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Male Kegel Exercises Help Urinary Incontinence

Author: Case Western Reserve University : Contact: case.edu

Published: 2015-10-30

Synopsis and Key Points:

Study finds males can benefit from pelvic exercises to prevent urinary leaks after prostate cancer treatment.

Main Digest

Men with urinary leaks from surgery or radiation therapy for prostate cancer can benefit from "Kegel" exercises known for treating incontinence in women after giving birth, according to a Case Western Reserve University study.

Kegel exercise is defined as a way to strengthen the human pelvic floor muscles, which support the uterus, bladder, small intestine and rectum. In males, urinary incontinence can often be caused by a weak urinary sphincter that may result from surgery for prostate cancer, an over-active bladder, or a bladder that doesn't contract. Kegel exercises can help you prevent or control urinary incontinence and other pelvic floor problems - including reducing male premature ejaculatory occurrences.

About 30 percent of prostate cancer patients nationally are affected by incontinence a year after surgery, and another 14 percent still feel the effects after five years, said Amy Y. Zhang, PhD, associate professor from the Frances Payne Bolton School of Nursing at Case Western Reserve.

The researchers from the university's School of Nursing, with University Hospitals Case Medical Center, Cleveland Clinic, MetroHealth Medical Center and the Louis Stokes Cleveland VA Medical Center, wanted to know whether exercises could help men who experience urinary incontinence following prostate cancer treatment.

"Urinary incontinence has been shown to cause significant distress in men following prostate cancer treatments," Zhang said. "They're afraid to travel or attend other social gatherings because there may not be a restroom nearby."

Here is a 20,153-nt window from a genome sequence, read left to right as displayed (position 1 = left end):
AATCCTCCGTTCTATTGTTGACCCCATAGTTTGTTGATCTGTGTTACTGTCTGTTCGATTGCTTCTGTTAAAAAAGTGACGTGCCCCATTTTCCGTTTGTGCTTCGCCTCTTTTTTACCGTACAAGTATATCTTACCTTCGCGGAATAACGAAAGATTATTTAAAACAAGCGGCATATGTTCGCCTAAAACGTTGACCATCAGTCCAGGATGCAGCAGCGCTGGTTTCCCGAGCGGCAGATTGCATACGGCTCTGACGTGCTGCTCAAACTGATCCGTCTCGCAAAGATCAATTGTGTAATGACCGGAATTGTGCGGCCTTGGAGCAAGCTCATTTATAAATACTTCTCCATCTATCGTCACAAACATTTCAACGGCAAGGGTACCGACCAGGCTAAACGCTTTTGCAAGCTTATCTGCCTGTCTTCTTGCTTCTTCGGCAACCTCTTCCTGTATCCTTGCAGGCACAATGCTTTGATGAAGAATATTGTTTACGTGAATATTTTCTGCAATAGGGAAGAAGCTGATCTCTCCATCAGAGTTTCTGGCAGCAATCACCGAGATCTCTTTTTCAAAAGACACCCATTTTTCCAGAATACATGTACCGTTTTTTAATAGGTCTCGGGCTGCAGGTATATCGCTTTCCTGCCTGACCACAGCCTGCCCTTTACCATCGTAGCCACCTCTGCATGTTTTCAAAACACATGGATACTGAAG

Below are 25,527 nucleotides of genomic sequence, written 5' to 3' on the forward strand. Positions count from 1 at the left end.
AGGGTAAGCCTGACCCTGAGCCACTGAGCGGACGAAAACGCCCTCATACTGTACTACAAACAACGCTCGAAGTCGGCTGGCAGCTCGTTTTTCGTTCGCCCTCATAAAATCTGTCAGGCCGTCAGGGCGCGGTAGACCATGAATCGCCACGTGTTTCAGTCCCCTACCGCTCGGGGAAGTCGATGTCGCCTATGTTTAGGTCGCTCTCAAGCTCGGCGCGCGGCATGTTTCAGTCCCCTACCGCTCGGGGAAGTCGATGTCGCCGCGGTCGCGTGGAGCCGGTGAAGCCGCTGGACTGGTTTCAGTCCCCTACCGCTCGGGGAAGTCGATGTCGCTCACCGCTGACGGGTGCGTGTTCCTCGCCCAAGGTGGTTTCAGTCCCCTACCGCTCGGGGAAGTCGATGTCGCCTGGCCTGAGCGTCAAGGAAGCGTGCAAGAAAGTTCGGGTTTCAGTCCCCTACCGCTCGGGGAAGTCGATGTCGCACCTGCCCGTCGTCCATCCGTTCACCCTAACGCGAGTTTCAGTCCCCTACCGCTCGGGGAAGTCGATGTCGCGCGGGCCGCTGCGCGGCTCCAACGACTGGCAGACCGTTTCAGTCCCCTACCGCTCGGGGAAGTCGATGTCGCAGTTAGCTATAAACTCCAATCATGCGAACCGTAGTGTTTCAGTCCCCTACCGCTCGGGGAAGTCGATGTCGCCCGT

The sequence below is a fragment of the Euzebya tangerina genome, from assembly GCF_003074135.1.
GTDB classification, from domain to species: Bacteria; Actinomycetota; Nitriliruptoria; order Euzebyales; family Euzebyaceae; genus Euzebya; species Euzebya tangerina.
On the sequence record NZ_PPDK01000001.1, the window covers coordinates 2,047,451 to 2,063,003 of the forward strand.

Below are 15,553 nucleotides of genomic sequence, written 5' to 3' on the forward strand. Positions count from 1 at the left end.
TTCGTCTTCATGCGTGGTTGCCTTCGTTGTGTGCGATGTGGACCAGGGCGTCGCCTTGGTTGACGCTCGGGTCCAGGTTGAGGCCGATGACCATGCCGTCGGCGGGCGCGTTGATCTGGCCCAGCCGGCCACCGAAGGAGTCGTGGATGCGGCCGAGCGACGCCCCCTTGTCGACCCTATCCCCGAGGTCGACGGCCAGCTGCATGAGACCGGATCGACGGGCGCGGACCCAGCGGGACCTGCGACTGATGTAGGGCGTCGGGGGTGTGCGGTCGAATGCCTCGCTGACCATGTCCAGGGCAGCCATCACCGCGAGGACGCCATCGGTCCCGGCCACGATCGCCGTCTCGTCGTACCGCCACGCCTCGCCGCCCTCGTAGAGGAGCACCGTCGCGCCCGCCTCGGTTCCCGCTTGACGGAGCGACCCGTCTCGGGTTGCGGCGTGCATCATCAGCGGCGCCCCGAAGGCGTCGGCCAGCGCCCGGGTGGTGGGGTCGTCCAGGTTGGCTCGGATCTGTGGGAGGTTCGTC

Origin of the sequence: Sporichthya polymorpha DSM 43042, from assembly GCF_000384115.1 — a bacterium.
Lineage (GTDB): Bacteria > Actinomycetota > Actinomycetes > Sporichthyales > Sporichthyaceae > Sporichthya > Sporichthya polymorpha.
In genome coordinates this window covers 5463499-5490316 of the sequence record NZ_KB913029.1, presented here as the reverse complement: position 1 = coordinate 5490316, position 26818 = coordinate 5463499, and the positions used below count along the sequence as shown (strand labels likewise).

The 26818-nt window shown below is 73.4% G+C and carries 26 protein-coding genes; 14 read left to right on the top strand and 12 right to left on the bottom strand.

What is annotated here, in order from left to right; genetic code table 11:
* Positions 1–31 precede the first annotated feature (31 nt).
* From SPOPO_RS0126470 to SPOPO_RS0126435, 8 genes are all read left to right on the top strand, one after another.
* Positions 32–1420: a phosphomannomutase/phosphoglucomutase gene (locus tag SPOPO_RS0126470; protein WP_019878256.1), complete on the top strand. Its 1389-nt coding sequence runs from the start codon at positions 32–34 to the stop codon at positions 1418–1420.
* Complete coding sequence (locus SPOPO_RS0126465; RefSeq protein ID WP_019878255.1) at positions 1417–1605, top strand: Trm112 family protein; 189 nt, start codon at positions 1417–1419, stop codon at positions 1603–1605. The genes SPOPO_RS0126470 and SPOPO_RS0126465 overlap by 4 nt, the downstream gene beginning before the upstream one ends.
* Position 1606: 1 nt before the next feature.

The findings, published in a Journal of Urology article Zhang wrote, detailed results from 244 men randomly assigned to one of three approaches to reduce leakage and manage symptoms.

The first two approaches offered the men one session of biofeedback-assisted pelvic exercises and six biweekly sessions - either in a peer support group or by phone - to learn how to self-manage their symptoms.

In the third approach, men received information and a doctor's directions for care or sought information on their own.

Researchers tracked leakage and symptom distress at the beginning of the study and again at three and six months.

By the third month, the first two methods - biofeedback, plus support group or telephone contact - showed better results. The number of leakage episodes decreased.

At the last assessment at six months, the men receiving biofeedback and support recorded the greatest reduction in leakage amount.

While more study is needed, Zhang speculates that the improvements were most influenced by the peer group support.

"This study helps fill a gap in our knowledge about how we can treat these patients," she said. The National Institutes of Health/National Cancer Institute (R01CA127493) supported the study. Cleveland Clinic, University Hospitals Case Medical Center, Louis Stokes Cleveland Veterans Affairs Medical Center and the MetroHealth System provided patient access.

Quick Facts:

Halfway through urination, try to stop or slow down the flow of urine. Don't tense the muscles in your buttocks, legs, or abdomen, and don't hold your breath. When you can slow or stop the flow of urine, you've successfully located these muscles.

Now...

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